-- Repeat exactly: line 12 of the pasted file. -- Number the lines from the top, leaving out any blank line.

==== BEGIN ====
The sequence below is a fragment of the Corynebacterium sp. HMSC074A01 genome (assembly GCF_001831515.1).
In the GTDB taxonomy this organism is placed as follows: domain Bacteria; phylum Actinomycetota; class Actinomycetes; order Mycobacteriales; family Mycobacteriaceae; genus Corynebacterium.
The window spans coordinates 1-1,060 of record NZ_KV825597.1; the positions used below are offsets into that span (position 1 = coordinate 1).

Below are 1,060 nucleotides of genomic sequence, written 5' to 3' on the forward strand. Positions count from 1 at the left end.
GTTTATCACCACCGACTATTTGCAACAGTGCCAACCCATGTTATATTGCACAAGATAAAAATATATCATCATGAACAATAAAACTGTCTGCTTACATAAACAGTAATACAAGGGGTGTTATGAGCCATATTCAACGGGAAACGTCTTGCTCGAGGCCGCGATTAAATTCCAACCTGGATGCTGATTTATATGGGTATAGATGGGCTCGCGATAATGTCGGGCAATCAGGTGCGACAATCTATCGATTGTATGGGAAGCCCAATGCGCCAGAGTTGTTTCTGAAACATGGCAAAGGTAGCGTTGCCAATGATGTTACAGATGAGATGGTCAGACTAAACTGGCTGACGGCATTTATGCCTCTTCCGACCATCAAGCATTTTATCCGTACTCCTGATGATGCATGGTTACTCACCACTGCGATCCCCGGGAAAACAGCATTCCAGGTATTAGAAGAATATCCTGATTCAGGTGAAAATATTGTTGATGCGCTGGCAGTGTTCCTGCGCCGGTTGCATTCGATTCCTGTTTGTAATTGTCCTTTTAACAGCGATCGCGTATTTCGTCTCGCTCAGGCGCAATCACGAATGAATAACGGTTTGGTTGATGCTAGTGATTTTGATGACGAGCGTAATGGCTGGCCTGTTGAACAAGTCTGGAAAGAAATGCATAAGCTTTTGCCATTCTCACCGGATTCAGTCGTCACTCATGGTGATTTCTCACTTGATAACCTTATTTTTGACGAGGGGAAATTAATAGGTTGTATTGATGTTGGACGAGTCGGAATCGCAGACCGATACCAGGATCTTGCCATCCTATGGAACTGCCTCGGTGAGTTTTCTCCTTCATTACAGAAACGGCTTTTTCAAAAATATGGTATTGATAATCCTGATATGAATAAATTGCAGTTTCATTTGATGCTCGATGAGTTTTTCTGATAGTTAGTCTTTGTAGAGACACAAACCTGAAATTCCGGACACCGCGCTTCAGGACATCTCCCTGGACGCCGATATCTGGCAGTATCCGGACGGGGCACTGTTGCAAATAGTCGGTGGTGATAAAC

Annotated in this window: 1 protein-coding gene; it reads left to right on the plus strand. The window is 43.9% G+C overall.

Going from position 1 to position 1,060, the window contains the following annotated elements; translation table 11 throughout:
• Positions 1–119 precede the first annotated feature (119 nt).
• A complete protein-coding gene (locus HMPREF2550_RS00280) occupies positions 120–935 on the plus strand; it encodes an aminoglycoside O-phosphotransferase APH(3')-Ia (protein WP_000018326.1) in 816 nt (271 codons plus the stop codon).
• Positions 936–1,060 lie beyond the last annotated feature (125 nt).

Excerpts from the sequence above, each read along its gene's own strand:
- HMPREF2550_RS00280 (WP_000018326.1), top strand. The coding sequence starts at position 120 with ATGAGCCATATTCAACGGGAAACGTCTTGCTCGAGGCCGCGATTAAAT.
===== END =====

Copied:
- HMPREF2550_RS00280 (WP_000018326.1), top strand. The coding sequence starts at position 120 with ATGAGCCATATTCAACGGGAAACGTCTTGCTCGAGGCCGCGATTAAAT.